When I saw that the HP Chromebook x2 is a convertible machine that comes with a kickstand, my excitement for it went down a notch. Kickstands are mostly flimsy and bothersome to deal with. We saw that in Lenovo Chromebook Duet, too. However, upon playing around with the x2’s kickstand a little, I realized I judged it way too fast. The kickstand on this Chromebook is one of the sturdiest and most robust kickstands I have ever used.
I have got to give the x2 points for how simple and classy it is. Minimal in its design, it features plain natural silver aluminum body with a camera lens on the top-right and the brand logo in the middle. It has a set of pogo pins on the bottom that attach it to a full-sized, detachable lunar grey soft cover keyboard that comes as a part of the package. The accessories also include an HP Imagepad with multi-touch gesture support.
In terms of controls, apart part from the power button and a volume rocker, you get two SuperSpeed USB Type-C ports and a microSD Card slot. There’s also a front camera on the top. The aforementioned part of the x2 securely attaches to the keyboard. The keyboard and the kickstand are deep blue and exude sophistication by their build quality.
The x2 measures 9.94 x 6.96 inches and has a total thickness of 0.3 inches. Weighing only 1.23 lbs., it’s a lightweight machine built to enhance productivity on the go.
As mentioned above, the x2’s kickstand is excellent, was convenient to use and stayed in place the entire time. It didn’t move unnecessarily, staying solid as a rock to ensure I work without any annoyance. The stand also provides fairly good give, so you get a number of mounting options.
The touchpad is also a generous size making navigation easier though I felt that the keys could have been a little larger than they are. The current layout feels clustered.
The x2 sports an 11-inch diagonal display featuring 2.1K (2160 x 1440) resolution. It supports multi-touch, IPS technology and a 100% sRGB color gamut. It has fairly thick bezels and edge-to-edge glass. Its brightness score is 400 nits. With the x2 making use of the integrated Qualcomm Adreno, don’t expect it to run extremely graphic-intensive games.
I found the x2’s 11-inch screen a little too small for the Chromebook’s $469 price tag. If I’m paying that much for a machine, I’d at least expect it to provide me with a comfortable viewing experience. The kind of experience I got on the x2 is equivalent to that of a Chromebook in the $2-300 range. Considering I can simply purchase a mid-range laptop at the price the x2 is available at, its display defiantly brings its score down. The thick bezels on all four sides don’t help with the screen size either.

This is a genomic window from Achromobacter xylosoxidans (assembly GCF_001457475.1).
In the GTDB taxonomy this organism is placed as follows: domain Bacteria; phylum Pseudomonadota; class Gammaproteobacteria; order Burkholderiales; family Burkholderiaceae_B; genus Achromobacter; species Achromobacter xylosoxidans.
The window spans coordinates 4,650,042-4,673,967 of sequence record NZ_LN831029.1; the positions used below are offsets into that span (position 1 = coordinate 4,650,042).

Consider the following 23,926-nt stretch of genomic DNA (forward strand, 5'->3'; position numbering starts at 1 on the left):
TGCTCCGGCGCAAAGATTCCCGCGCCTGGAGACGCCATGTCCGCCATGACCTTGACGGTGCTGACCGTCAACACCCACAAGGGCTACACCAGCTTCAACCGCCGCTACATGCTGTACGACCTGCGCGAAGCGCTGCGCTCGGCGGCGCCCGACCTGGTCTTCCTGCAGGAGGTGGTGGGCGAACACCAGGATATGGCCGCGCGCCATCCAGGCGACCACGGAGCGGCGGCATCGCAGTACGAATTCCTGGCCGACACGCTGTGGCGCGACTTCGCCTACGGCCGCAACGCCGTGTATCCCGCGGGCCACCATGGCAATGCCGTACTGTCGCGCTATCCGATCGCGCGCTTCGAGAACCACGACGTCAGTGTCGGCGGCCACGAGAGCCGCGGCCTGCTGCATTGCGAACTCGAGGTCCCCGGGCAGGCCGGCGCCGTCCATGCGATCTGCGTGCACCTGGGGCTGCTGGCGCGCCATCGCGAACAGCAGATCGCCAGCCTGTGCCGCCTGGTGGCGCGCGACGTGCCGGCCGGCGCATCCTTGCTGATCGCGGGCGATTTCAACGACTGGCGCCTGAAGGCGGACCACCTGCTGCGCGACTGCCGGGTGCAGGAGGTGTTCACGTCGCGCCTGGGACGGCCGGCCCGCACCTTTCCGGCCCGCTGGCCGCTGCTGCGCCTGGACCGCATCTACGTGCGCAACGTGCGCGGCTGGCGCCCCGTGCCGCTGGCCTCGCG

The x2’s 400-nit display is impressive for a Chromebook considering Chromebooks usually feature around 250 nits. While IPS technology and a 100% color gamut are pretty standard features in most laptops now, the 2.1K quality isn’t. The x2 takes things beyond the standard FHD display featuring excellent graphics. The results are sharp, clear and focused. The colors have variety to them and really pop.
The display also offers quite responsive touch. Though I preferred navigating the x2 with my fingers instead of the stylus provided. The pen didn’t offer the same level of responsiveness that my fingers did.
For a Chromebook, the x2 did pretty well. However, I’m not sure if I can say the same about a Chromebook as expensive as this. The x2 comes with a Qualcomm Snapdragon 7c compute platform, the Chrome OS, an 8GB working memory and a 128GB storage. I could multitask on this but when I had too many tabs open, and the number of programs I had open exceeded five, I sensed the machine slowing down a little. While I wouldn’t say the x2 is a slow or laggy Chromebook, I also wouldn’t recommend it for hardcore use.
The battery life on this machine is insane, though. It ran for a total of 11 hours which is impressive as is, but especially insane considering how many things I was working on at the same time. Its 2-cell, 32 Li-ion polymer battery came through with that long life and took only an hour and a half to be fully charged. The battery life made me truly realize how well this machine is suited to be a travel companion.
The x2 features an 8MP HD wide vision camera with integrated dual array digital mics, and a 5MP front-facing cam. The camera results are not too shabby. X2’s speakers are tuned by Bang & Olufsen. The dual speakers produce a fairly nice sound with excellent treble.
All in all, I believe the x2 has its pros and cons. But I wouldn’t recommend spending $469 on this machine.
Is It Hardcore?
For all the flaws we believe the x2 featured, its price is a little too steep. Apart from that, it has a very impressive battery life, great ergonomics, and a beautiful body.